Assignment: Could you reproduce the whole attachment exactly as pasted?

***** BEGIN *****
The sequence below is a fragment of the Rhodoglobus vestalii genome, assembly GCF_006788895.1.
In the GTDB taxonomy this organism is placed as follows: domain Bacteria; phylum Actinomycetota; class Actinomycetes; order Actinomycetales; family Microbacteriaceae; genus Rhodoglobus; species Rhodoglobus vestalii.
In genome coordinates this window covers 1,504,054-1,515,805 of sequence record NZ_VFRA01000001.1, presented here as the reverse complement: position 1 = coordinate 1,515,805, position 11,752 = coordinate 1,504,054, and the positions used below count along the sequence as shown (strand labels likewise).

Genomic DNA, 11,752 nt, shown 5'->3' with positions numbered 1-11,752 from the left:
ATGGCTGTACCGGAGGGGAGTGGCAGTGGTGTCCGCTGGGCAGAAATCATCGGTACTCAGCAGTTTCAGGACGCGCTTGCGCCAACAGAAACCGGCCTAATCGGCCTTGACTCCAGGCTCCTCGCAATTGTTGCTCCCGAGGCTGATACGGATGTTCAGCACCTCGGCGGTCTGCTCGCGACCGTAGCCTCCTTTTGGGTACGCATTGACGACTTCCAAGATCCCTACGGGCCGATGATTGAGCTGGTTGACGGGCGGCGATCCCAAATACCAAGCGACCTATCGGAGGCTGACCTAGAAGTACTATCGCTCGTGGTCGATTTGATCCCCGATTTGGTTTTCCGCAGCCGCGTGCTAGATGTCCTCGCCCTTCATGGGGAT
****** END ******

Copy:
The sequence below is a fragment of the Rhodoglobus vestalii genome, assembly GCF_006788895.1.
In the GTDB taxonomy this organism is placed as follows: domain Bacteria; phylum Actinomycetota; class Actinomycetes; order Actinomycetales; family Microbacteriaceae; genus Rhodoglobus; species Rhodoglobus vestalii.
In genome coordinates this window covers 1,504,054-1,515,805 of sequence record NZ_VFRA01000001.1, presented here as the reverse complement: position 1 = coordinate 1,515,805, position 11,752 = coordinate 1,504,054, and the positions used below count along the sequence as shown (strand labels likewise).

Genomic DNA, 11,752 nt, shown 5'->3' with positions numbered 1-11,752 from the left:
ATGGCTGTACCGGAGGGGAGTGGCAGTGGTGTCCGCTGGGCAGAAATCATCGGTACTCAGCAGTTTCAGGACGCGCTTGCGCCAACAGAAACCGGCCTAATCGGCCTTGACTCCAGGCTCCTCGCAATTGTTGCTCCCGAGGCTGATACGGATGTTCAGCACCTCGGCGGTCTGCTCGCGACCGTAGCCTCCTTTTGGGTACGCATTGACGACTTCCAAGATCCCTACGGGCCGATGATTGAGCTGGTTGACGGGCGGCGATCCCAAATACCAAGCGACCTATCGGAGGCTGACCTAGAAGTACTATCGCTCGTGGTCGATTTGATCCCCGATTTGGTTTTCCGCAGCCGCGTGCTAGATGTCCTCGCCCTTCATGGGGAT